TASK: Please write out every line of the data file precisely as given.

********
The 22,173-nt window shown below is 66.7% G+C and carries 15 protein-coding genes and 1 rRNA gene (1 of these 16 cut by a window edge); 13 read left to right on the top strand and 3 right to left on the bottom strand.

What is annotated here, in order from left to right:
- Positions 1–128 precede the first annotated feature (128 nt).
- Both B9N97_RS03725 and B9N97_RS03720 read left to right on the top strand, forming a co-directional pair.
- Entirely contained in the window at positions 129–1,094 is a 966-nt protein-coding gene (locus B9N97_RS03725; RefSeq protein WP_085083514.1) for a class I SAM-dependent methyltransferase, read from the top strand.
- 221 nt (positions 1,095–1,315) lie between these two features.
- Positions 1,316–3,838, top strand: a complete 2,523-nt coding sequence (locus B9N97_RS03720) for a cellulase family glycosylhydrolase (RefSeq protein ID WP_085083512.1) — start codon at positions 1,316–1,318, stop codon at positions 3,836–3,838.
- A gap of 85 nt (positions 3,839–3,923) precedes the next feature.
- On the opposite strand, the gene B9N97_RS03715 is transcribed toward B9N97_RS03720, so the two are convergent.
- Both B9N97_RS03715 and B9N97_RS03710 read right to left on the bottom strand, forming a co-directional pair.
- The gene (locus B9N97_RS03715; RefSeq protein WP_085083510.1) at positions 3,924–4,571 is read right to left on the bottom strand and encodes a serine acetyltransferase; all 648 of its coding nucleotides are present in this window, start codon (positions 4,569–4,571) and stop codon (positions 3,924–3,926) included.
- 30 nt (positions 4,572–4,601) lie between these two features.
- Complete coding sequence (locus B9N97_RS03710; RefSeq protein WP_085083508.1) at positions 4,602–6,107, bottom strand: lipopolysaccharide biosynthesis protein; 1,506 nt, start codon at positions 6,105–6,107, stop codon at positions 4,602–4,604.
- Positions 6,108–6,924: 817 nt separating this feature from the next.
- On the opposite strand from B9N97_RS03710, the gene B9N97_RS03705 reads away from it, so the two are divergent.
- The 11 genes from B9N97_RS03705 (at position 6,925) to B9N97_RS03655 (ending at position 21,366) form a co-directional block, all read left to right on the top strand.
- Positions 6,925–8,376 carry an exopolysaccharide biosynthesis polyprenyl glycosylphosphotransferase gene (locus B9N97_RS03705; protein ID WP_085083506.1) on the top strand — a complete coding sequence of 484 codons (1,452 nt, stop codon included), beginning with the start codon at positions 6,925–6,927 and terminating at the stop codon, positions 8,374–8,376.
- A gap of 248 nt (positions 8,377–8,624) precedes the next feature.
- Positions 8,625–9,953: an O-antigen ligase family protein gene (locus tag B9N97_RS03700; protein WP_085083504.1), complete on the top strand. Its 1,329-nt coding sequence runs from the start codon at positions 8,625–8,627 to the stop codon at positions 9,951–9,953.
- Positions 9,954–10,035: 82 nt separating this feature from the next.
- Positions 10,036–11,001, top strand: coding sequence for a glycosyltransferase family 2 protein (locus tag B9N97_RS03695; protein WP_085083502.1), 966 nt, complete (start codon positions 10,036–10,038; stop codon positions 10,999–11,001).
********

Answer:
The 22,173-nt window shown below is 66.7% G+C and carries 15 protein-coding genes and 1 rRNA gene (1 of these 16 cut by a window edge); 13 read left to right on the top strand and 3 right to left on the bottom strand.

What is annotated here, in order from left to right:
- Positions 1–128 precede the first annotated feature (128 nt).
- Both B9N97_RS03725 and B9N97_RS03720 read left to right on the top strand, forming a co-directional pair.
- Entirely contained in the window at positions 129–1,094 is a 966-nt protein-coding gene (locus B9N97_RS03725; RefSeq protein WP_085083514.1) for a class I SAM-dependent methyltransferase, read from the top strand.
- 221 nt (positions 1,095–1,315) lie between these two features.
- Positions 1,316–3,838, top strand: a complete 2,523-nt coding sequence (locus B9N97_RS03720) for a cellulase family glycosylhydrolase (RefSeq protein ID WP_085083512.1) — start codon at positions 1,316–1,318, stop codon at positions 3,836–3,838.
- A gap of 85 nt (positions 3,839–3,923) precedes the next feature.
- On the opposite strand, the gene B9N97_RS03715 is transcribed toward B9N97_RS03720, so the two are convergent.
- Both B9N97_RS03715 and B9N97_RS03710 read right to left on the bottom strand, forming a co-directional pair.
- The gene (locus B9N97_RS03715; RefSeq protein WP_085083510.1) at positions 3,924–4,571 is read right to left on the bottom strand and encodes a serine acetyltransferase; all 648 of its coding nucleotides are present in this window, start codon (positions 4,569–4,571) and stop codon (positions 3,924–3,926) included.
- 30 nt (positions 4,572–4,601) lie between these two features.
- Complete coding sequence (locus B9N97_RS03710; RefSeq protein WP_085083508.1) at positions 4,602–6,107, bottom strand: lipopolysaccharide biosynthesis protein; 1,506 nt, start codon at positions 6,105–6,107, stop codon at positions 4,602–4,604.
- Positions 6,108–6,924: 817 nt separating this feature from the next.
- On the opposite strand from B9N97_RS03710, the gene B9N97_RS03705 reads away from it, so the two are divergent.
- The 11 genes from B9N97_RS03705 (at position 6,925) to B9N97_RS03655 (ending at position 21,366) form a co-directional block, all read left to right on the top strand.
- Positions 6,925–8,376 carry an exopolysaccharide biosynthesis polyprenyl glycosylphosphotransferase gene (locus B9N97_RS03705; protein ID WP_085083506.1) on the top strand — a complete coding sequence of 484 codons (1,452 nt, stop codon included), beginning with the start codon at positions 6,925–6,927 and terminating at the stop codon, positions 8,374–8,376.
- A gap of 248 nt (positions 8,377–8,624) precedes the next feature.
- Positions 8,625–9,953: an O-antigen ligase family protein gene (locus tag B9N97_RS03700; protein WP_085083504.1), complete on the top strand. Its 1,329-nt coding sequence runs from the start codon at positions 8,625–8,627 to the stop codon at positions 9,951–9,953.
- Positions 9,954–10,035: 82 nt separating this feature from the next.
- Positions 10,036–11,001, top strand: coding sequence for a glycosyltransferase family 2 protein (locus tag B9N97_RS03695; protein WP_085083502.1), 966 nt, complete (start codon positions 10,036–10,038; stop codon positions 10,999–11,001).